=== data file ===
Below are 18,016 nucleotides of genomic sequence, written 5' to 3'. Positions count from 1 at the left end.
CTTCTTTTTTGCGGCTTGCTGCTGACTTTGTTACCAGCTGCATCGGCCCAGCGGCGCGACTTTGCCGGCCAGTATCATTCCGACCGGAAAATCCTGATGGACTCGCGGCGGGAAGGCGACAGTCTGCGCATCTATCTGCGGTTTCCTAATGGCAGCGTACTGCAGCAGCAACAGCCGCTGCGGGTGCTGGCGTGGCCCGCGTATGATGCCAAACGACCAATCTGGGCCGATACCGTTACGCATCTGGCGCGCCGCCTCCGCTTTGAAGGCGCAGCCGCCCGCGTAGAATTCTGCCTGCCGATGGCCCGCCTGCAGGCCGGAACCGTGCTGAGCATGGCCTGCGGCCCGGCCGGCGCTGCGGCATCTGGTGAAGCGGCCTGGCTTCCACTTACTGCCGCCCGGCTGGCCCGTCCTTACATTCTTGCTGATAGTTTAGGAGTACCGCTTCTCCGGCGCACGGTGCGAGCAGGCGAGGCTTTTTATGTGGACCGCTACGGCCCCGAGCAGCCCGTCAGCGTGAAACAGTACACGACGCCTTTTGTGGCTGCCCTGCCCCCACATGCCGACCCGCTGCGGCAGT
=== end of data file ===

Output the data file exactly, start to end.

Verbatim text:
Below are 18,016 nucleotides of genomic sequence, written 5' to 3'. Positions count from 1 at the left end.
CTTCTTTTTTGCGGCTTGCTGCTGACTTTGTTACCAGCTGCATCGGCCCAGCGGCGCGACTTTGCCGGCCAGTATCATTCCGACCGGAAAATCCTGATGGACTCGCGGCGGGAAGGCGACAGTCTGCGCATCTATCTGCGGTTTCCTAATGGCAGCGTACTGCAGCAGCAACAGCCGCTGCGGGTGCTGGCGTGGCCCGCGTATGATGCCAAACGACCAATCTGGGCCGATACCGTTACGCATCTGGCGCGCCGCCTCCGCTTTGAAGGCGCAGCCGCCCGCGTAGAATTCTGCCTGCCGATGGCCCGCCTGCAGGCCGGAACCGTGCTGAGCATGGCCTGCGGCCCGGCCGGCGCTGCGGCATCTGGTGAAGCGGCCTGGCTTCCACTTACTGCCGCCCGGCTGGCCCGTCCTTACATTCTTGCTGATAGTTTAGGAGTACCGCTTCTCCGGCGCACGGTGCGAGCAGGCGAGGCTTTTTATGTGGACCGCTACGGCCCCGAGCAGCCCGTCAGCGTGAAACAGTACACGACGCCTTTTGTGGCTGCCCTGCCCCCACATGCCGACCCGCTGCGGCAGT